When a volcano throws UT material from within, it is erupting. The ways in which volcanoes erupt can vary widely. When some volcanoes erupt, they produce rivers of molten lava. When others erupt, they produce vast clouds of ash, and little or no lava. Some volcanoes produce a mixture Of both lava flows and ash. All eruptions also produce gases. Volcanic eruptions are extremely hazardous events. Anybody and anything near an erupting volcano faces serious dangers, such as being burnt by scalding lava, choked by clouds of ash and gas or hit by lumps of flying rock.
Erupting volcanoes also set of secondary hazards, such s fires, mudflows, landslides and tsunamis (giant waves at sea). This volcano is blasting molten rock from the ground, producing an orange lava fountain and lava flow. Over hundreds, thousands or millions of years, volcanoes build up and alter the landscape. Lava cools and turns solid, and ash builds up in layers, creating new rocks on the surface. This new rock forms can-shaped mountains and even whole mountain ranges. Volcanoes that erupt under sea build up islands and chains of islands.
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Even though volcanoes are so dangerous, hundreds of millions of people around the world vive close to them and some large cities are located in danger areas for example Kobo. Why do so many people live near volcanoes? One of the main reasons is that the soil around volcanoes is very rich and good for agriculture. Another is that shortage of space means that many people have no choice over where they live. And many cities were founded before people understood the real dangers of volcanoes. Some people think disasters happen only to the other people; they ignore the dangers and get on with life.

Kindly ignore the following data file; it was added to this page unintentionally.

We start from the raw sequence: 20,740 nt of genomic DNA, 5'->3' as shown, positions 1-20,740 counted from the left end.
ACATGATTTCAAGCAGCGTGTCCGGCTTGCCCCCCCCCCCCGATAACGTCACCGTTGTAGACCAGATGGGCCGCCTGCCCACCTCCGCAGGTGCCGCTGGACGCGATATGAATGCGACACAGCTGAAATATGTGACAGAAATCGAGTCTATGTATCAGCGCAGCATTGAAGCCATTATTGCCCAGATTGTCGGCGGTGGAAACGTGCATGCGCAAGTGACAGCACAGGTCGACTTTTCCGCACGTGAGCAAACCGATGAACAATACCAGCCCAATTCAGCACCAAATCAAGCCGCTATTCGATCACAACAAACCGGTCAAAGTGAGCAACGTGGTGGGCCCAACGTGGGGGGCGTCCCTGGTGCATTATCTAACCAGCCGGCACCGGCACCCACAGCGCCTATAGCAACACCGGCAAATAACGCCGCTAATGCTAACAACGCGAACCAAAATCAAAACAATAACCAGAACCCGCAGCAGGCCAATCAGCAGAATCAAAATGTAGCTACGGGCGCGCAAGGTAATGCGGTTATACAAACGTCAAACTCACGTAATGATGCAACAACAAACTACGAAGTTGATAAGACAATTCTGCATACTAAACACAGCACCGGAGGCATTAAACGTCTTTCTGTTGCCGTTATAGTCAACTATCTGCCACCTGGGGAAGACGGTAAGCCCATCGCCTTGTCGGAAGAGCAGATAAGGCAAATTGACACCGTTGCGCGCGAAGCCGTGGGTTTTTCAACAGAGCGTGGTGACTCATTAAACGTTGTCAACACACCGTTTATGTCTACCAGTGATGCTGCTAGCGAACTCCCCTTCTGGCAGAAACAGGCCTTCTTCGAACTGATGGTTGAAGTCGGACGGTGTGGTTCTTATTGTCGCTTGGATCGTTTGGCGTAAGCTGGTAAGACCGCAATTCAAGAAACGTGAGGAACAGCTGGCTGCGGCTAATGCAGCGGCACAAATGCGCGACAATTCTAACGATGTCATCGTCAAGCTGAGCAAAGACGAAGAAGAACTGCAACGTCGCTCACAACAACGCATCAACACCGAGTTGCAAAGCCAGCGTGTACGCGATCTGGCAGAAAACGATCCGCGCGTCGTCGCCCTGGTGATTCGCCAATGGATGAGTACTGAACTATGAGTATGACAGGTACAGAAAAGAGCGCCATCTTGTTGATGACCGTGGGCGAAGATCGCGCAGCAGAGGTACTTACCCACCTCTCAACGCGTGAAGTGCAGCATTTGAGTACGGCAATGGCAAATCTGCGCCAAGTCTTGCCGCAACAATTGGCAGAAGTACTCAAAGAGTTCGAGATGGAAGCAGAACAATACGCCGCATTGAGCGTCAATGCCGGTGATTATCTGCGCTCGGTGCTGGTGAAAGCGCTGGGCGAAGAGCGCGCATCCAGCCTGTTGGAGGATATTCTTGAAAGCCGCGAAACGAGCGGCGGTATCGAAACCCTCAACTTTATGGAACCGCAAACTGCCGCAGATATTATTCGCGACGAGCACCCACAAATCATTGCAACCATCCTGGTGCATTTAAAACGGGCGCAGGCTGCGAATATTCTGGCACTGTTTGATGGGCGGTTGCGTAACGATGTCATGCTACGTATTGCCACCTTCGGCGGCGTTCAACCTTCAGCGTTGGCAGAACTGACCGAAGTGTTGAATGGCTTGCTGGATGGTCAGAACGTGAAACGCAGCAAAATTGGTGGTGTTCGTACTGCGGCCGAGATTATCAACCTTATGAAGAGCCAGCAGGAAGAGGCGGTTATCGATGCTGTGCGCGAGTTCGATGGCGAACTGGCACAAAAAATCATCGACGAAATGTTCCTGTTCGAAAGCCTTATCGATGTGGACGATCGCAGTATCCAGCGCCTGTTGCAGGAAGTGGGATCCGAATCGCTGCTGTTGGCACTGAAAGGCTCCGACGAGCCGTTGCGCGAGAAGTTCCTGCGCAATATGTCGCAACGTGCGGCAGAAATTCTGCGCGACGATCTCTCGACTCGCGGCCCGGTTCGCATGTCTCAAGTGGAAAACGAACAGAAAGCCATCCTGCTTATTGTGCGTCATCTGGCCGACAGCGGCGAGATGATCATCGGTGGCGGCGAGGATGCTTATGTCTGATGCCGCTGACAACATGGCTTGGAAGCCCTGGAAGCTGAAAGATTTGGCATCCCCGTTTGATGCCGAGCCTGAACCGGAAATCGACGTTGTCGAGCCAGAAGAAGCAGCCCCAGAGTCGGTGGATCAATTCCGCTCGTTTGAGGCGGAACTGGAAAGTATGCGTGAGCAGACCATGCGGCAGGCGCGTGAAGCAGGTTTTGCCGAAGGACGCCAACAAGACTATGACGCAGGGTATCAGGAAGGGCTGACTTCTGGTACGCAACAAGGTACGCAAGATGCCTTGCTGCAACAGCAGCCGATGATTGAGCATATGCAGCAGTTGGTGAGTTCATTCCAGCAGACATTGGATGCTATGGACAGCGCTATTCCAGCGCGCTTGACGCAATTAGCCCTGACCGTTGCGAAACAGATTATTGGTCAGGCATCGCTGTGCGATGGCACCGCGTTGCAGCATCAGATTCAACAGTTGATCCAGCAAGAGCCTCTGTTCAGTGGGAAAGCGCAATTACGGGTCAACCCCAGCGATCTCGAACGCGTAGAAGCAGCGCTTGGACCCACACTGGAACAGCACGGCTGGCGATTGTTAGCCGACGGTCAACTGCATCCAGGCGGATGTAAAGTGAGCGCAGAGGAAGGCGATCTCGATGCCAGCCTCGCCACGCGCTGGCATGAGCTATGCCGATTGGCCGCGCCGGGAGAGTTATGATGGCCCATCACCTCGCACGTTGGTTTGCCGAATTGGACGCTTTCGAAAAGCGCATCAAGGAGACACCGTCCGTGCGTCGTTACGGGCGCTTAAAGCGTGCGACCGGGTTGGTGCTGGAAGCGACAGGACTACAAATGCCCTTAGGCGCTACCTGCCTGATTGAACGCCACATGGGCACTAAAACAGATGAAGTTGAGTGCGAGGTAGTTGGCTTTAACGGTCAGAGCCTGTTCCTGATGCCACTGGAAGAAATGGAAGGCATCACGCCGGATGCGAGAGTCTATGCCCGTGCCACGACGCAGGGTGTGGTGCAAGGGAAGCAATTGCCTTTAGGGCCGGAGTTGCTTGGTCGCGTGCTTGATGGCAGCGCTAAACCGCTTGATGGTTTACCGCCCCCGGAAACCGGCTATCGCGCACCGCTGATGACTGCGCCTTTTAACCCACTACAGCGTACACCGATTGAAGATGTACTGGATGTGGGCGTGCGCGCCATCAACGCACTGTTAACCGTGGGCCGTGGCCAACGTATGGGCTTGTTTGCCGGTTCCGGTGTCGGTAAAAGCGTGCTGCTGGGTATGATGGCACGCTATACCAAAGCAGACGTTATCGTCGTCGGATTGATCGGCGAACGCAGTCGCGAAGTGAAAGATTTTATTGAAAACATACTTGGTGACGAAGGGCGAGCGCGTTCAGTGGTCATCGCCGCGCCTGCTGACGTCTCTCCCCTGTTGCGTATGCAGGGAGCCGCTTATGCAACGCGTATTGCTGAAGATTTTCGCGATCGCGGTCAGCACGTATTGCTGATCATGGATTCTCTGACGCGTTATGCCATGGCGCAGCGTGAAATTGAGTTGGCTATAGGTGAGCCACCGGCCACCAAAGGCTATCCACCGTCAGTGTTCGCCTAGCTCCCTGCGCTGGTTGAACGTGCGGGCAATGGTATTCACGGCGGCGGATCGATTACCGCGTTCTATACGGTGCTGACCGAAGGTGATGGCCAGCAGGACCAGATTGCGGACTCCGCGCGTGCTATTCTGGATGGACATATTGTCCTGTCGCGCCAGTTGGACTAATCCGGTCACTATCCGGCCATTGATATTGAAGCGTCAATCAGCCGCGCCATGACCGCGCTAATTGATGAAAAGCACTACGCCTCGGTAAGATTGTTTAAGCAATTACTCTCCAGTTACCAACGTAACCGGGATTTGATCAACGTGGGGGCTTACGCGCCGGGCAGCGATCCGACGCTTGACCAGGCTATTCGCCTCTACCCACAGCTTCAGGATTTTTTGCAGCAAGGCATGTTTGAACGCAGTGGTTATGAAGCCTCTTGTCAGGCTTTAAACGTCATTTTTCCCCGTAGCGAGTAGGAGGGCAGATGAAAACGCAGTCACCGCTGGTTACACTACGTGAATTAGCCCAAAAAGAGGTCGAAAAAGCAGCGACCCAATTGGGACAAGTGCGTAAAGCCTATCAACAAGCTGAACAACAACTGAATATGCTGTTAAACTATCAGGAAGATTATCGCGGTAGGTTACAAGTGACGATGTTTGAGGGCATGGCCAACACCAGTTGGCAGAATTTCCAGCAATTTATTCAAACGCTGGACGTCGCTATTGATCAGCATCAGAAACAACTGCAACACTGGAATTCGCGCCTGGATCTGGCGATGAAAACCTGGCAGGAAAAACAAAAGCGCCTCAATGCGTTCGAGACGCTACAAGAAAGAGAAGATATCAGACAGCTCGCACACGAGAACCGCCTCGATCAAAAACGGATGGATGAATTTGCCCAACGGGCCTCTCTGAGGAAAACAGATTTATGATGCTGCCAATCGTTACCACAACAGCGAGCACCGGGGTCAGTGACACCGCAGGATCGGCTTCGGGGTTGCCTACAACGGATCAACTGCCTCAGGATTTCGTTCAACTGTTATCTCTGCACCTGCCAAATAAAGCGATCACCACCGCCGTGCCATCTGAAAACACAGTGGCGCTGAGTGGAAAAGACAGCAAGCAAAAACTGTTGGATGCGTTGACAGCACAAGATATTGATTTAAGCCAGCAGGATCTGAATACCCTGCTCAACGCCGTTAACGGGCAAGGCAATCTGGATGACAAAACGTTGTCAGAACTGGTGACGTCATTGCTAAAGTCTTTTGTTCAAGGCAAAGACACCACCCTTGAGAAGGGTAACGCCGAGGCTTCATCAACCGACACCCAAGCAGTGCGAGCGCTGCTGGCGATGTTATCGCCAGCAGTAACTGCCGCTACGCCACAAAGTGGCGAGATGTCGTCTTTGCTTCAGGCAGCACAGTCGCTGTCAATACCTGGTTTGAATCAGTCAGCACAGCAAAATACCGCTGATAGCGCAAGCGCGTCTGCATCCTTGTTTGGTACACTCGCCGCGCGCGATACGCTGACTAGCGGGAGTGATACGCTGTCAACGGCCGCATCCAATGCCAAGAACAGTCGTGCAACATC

Japanese farmers work in fields of volcanic soil close to the dormant Mount Fuji. Paleontologists categorize volcanoes as active, dormant or extinct. An active volcano is one that is erupting today or that we know has erupted in the last 10,000 years. A dormant volcano is an active volcano that is not erupting at the moment. An extinct volcano is a dead volcano that experts believe will never erupt again. Why volcanoes erupt Volcanoes occur where molten rock from many kilometers under the Earth’s surface forces its way out above the ground. When it is underground, the molten rock is known as magma.
It IS lighter in weight than the rock around it, o it pushes up through the surrounding rock, like a beach ball floating up through water, finding the easiest route to the surface. When the magma reaches the surface, it either flows out as lava or breaks up and cools to form ash and small pieces of solid rock. Volcanoes form only in certain parts of the world. In many places there are no volcanoes at all. As have mentioned before the Earth is split up in to plates and these collide to form volcanoes. This island volcano, called Knack Sauerkraut, emerged after an eruption in 1927.
It lies over a subjection zone in Indonesia. An older volcano, Sauerkraut, exploded here in 1883. What is magma? Magma is a mixture of minerals and gases such as water vapor and carbon dioxide. There are different types of magma, with different mixtures of minerals and gases. The magma that emerges at divergent boundaries is normally runny. As it reaches the surface, the gas it contains escapes easily and the minerals form lava flows. The magma that emerges at convergent boundaries is much thicker. Its gas cannot escape so easily and it causes explosive eruptions that produce clouds of ash and rock.